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An investigation has been set up into the use of police helicopters at the scene of the Grenfell Tower fire, after a bereaved relative complained that they could have fanned the flames.

The police watchdog said on Wednesday that it would manage an investigation into the complaint, which included a claim that some people were encouraged to stay in the building because the presence of the helicopters led them to believe they would be rescued.

“In the months since the horrifying fire at Grenfell Tower, there has rightly been a determination that all aspects of the tragedy should be properly scrutinised in the interests of survivors, the families of those who died and the wider public,” said Sarah Green, deputy chair of the Independent Police Complaints Commission(IPCC).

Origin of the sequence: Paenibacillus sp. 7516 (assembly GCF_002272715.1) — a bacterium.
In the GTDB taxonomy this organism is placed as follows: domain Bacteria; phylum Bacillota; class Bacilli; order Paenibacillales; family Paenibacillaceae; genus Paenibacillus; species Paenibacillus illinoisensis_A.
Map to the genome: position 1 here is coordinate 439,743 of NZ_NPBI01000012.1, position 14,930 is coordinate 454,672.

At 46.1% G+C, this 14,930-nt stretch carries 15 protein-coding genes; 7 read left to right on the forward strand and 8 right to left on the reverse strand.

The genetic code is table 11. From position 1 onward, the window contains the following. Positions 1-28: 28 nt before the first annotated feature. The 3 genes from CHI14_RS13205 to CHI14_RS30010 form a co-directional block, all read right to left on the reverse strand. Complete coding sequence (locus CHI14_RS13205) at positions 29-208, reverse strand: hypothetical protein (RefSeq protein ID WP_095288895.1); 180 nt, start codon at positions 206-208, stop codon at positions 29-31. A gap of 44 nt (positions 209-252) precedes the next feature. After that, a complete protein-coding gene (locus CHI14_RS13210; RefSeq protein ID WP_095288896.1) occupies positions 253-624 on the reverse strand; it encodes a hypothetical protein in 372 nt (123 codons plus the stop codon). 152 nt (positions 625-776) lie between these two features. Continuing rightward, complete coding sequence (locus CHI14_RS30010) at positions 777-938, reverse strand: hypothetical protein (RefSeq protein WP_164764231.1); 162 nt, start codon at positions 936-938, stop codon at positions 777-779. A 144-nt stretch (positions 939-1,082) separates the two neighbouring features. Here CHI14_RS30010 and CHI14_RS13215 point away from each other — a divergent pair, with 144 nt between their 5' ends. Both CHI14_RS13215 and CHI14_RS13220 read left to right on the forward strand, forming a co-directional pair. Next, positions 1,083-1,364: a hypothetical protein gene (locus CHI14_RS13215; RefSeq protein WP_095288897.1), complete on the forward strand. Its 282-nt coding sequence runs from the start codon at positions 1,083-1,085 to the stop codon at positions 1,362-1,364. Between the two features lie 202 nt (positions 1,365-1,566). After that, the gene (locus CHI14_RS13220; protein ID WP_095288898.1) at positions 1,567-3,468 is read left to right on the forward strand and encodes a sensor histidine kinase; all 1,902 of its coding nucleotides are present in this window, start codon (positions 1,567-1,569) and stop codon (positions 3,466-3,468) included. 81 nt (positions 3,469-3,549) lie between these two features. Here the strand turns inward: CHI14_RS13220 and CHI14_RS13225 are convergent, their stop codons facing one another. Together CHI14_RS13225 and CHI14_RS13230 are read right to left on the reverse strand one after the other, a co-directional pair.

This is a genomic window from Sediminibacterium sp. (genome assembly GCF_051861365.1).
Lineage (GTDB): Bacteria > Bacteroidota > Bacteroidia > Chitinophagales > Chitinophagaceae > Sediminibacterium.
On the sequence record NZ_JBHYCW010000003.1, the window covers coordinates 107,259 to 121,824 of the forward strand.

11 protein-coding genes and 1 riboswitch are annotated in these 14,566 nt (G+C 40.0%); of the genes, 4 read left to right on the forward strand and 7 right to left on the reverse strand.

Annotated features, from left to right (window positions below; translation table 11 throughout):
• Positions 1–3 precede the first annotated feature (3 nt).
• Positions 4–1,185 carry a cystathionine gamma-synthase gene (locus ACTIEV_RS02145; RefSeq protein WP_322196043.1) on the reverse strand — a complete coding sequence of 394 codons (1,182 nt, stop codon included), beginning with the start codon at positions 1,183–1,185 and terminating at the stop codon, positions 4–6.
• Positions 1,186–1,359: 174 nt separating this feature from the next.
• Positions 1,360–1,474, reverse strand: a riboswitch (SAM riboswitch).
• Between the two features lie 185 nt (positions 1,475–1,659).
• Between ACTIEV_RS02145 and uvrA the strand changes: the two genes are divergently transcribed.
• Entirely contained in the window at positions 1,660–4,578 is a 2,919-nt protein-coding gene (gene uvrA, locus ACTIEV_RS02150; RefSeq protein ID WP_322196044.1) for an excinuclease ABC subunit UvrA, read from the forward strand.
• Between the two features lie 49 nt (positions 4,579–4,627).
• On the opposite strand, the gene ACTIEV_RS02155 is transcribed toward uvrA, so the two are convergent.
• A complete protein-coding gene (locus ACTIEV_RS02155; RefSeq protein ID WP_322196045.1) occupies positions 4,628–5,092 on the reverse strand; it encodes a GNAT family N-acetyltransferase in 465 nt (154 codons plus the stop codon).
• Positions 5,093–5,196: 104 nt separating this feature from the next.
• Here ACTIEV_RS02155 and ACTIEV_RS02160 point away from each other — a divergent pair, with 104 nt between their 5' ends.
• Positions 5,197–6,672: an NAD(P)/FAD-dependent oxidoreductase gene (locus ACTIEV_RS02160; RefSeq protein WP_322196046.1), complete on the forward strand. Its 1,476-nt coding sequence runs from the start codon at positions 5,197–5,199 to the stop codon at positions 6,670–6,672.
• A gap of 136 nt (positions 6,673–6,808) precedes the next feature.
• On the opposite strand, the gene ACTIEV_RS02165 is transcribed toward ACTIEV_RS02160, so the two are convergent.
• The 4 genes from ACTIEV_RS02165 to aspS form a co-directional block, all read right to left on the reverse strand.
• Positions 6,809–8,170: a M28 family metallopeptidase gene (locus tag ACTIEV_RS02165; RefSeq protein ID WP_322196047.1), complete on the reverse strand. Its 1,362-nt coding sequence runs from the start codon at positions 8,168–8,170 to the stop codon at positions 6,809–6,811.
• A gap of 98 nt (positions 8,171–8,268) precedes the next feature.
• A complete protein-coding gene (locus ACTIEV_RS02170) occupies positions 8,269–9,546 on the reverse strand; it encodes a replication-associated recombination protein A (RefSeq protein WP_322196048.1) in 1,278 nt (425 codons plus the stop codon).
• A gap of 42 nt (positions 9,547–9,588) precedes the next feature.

“While there is, at present, no indication that any police officer may have committed misconduct or a criminal offence, I have decided it is appropriate for this complaint to be investigated.”

The IPCC said the investigation would be carried out by Scotland Yard, and IPCC investigators would have oversight and powers of direction and control.

It has the option of asking a force to investigate claims itself, to supervise an investigation – which involves setting the terms of reference and deciding whether or not they have been met – or managing the investigation.

In some cases it can run an entirely independent investigation, using only its own staff.

The IPCC said its decision to manage this investigation would “ensure a coordinated approach which does not undermine or delay” the broader police investigation into the fire.

Besides that criminal investigation, the coroner is holding inquests and there is a public inquiry into the disaster.

The IPCC said: “The use of police helicopters is coordinated by the National Police Air Service, which is operated on behalf of police forces in England and Wales by West Yorkshire police.

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